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Archive by tag: Christopher ShrimptonReturn
Jun 23, 2022

Wood’s unnerving fourth novel follows young siblings from borstal to living on a farm in 50s England

“Was this how it was going to be for ever?” wonders Joyce Savigear, facing another afternoon of drudgery at EH Lacey’s department store in postwar Maidstone, Kent. Joyce is 16 and at a crossroads. Before her is mysterious Mal Duggan, looking invitingly up from the driving seat of a Daimler; behind her are endless hours of folding womenswear and polishing counters. “How much worse off would she be if she went driving with a stranger for a while?”

In due course, Joyce finds out, and Benjamin Wood’s latest novel, The Young Accomplice, is set in motion by the choice she makes. It is a choice that leads to a period in borstal for her and her younger brother, Charlie, developing into a story of opportunity, education and escaping the past. Like Wood’s previous novel, A Station on the Path to Somewhere Better, it concerns malign or misguided father figures, and the necessity of learning from mistakes.

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Mar 18, 2022

Animals, ghosts, humans, mountains and clouds share the narrative in this playful, deeply felt portrait of Catalonia and its people

“The story of one is the story of us all,” say the mushrooms. When I Sing, Mountains Dance, the second novel by Catalan writer and artist Irene Solà, is nothing if not inclusive: men, women, children, ghosts, witches, dogs, deer, mountains, clouds, even mushrooms, all get a chance to tell their tales.

And these stories are all connected. Set among the villages, forests and rivers of the Pyrenees, the book builds a layered history of the area while focusing primarily on one family. There are four sections, each with four or five stories. These stories skip between the viewpoints of inhabitants past and present; animal, vegetable or mineral. Historical wounds echo into the present; personal traumas carry down the years; folk memories live on in the landscape. Through it all the mushrooms continue to grow: “Because,” they say, “there is no beginning and no end.”

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Feb 03, 2022

This slim comic debut about an estranged family and a bodybuilding father is a striking study of failure

“Oh, nice!” says a father to his son when he learns a package has arrived for him. The son asks what it is. “Well, ha, ha, you’re probably going to think your old man’s lost his damned mind. It’s called Finaplix. Trenbolone acetate. It’s a cattle steroid. They give it to heifers to beef them up before slaughter.”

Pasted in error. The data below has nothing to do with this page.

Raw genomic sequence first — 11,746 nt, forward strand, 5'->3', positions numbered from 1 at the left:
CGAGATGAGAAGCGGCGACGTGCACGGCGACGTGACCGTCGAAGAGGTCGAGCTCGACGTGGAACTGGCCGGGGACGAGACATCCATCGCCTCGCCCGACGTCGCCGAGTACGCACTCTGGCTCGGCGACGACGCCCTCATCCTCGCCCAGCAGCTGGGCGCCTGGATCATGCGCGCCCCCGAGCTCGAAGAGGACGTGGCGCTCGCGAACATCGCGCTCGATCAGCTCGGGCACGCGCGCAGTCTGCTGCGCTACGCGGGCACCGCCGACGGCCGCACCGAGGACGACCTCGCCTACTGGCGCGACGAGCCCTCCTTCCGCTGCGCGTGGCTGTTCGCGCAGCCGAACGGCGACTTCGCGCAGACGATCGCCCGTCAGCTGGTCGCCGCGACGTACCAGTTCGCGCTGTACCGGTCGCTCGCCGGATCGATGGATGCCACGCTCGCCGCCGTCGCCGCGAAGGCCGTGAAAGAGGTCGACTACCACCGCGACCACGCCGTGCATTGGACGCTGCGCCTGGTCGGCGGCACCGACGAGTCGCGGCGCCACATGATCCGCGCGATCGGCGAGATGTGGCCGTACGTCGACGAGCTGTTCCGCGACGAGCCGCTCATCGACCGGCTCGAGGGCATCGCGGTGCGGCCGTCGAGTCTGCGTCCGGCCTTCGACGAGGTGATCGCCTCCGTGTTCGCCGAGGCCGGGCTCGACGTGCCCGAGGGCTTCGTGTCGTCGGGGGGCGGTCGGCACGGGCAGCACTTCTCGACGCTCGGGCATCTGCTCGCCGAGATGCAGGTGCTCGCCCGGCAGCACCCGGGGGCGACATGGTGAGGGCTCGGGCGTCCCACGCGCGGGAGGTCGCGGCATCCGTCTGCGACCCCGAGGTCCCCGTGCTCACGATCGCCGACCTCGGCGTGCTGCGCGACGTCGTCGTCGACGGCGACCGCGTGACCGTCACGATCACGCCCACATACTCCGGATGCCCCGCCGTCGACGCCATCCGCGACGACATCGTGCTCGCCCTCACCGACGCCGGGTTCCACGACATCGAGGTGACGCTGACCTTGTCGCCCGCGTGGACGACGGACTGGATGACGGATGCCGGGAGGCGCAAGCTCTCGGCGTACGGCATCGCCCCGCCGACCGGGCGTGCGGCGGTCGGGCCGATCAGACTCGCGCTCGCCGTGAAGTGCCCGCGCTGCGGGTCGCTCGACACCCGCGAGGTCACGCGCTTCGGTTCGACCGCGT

The father doesn’t have an appointment at an abattoir but with a photographer, who will capture him smothered in baby oil “half-snarling and half-beaming” in black bikini briefs as he poses for the final stage of the Body You Choose competition. At the age of 55, he has become a bodybuilder. If the son thinks he has lost his mind, he keeps it to himself.

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Feb 05, 2021

This picaresque tale of a naive young monk who leaves a trail of destruction during the Black Death shows that it is possible to find humour in a pandemic

If you see Brother Diggory coming, head in the opposite direction. For he brings the good Lord’s word and also the plague. It is 1349 and the Black Death has reached Britain and Ireland. Brother Diggory is a 16-year-old novice of the Order of Odo (followers of Saint Odo the Ugly, also known as the Dingy Brothers) who, on losing his brother monks to the pestilence but mysteriously surviving himself, sets forth into the world to see what he has been missing.

Like Christopher Wilson’s previous novels such as The Ballad of Lee Cotton and The Zoo, Hurdy Gurdy is a black comedy narrated by a naive outsider. We follow Brother Diggory over the course of a year as he journeys across England attempting to help those he meets. Disasters accumulate. “I think myself a fortunate man,” he says serenely. And it’s true that while he is ill treated by his fellows – robbed, assaulted, imprisoned – they tend to come off worse from the meeting. Diggory accidentally kills two consecutive wives: the first he gives the plague, the second he finishes off with amateur brain surgery. Even his pet rat, Brother Rattus, doesn’t survive the friendship.

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Oct 22, 2020

Vinegar-sharp ghost stories play with the hold that technology has over all of us

John Lanchester’s first collection of short stories begins with a lesson in etiquette. “You aren’t allowed to ask for the Wi-Fi password before you say hello,” says the narrator to his nine year old son. “It’s simply one of the rules.”

Reality, and Other Stories is a collection of eight contemporary ghost stories, with the horror stemming from the irresistible power that technology has over us. In real life we are obsessed, distracted, impolite, floating through a world of unravelling human bonds and never-ending notifications. Could fiction be worse?

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Jul 08, 2020

The shadow of the Southern Gothic imbues this debut novel with a subtle sense of foreboding

August, the eponymous hero of Callan Wink’s debut novel, receives his fair share of unwanted advice. Mostly from other men, mostly about women. He does his level best to forget it all and strike out on his own.

Like Wink’s previous stories, August is set in the open expanse of the American midwest. It begins on the family dairy farm and follows characters from his short story “Breatharians” – teenage August, father Darwin, and mother Bonnie. His father wants him to carry on at the farm; his mother wants him to go to college. Young Augie is happy with his job killing stray cats, a dollar a tail.

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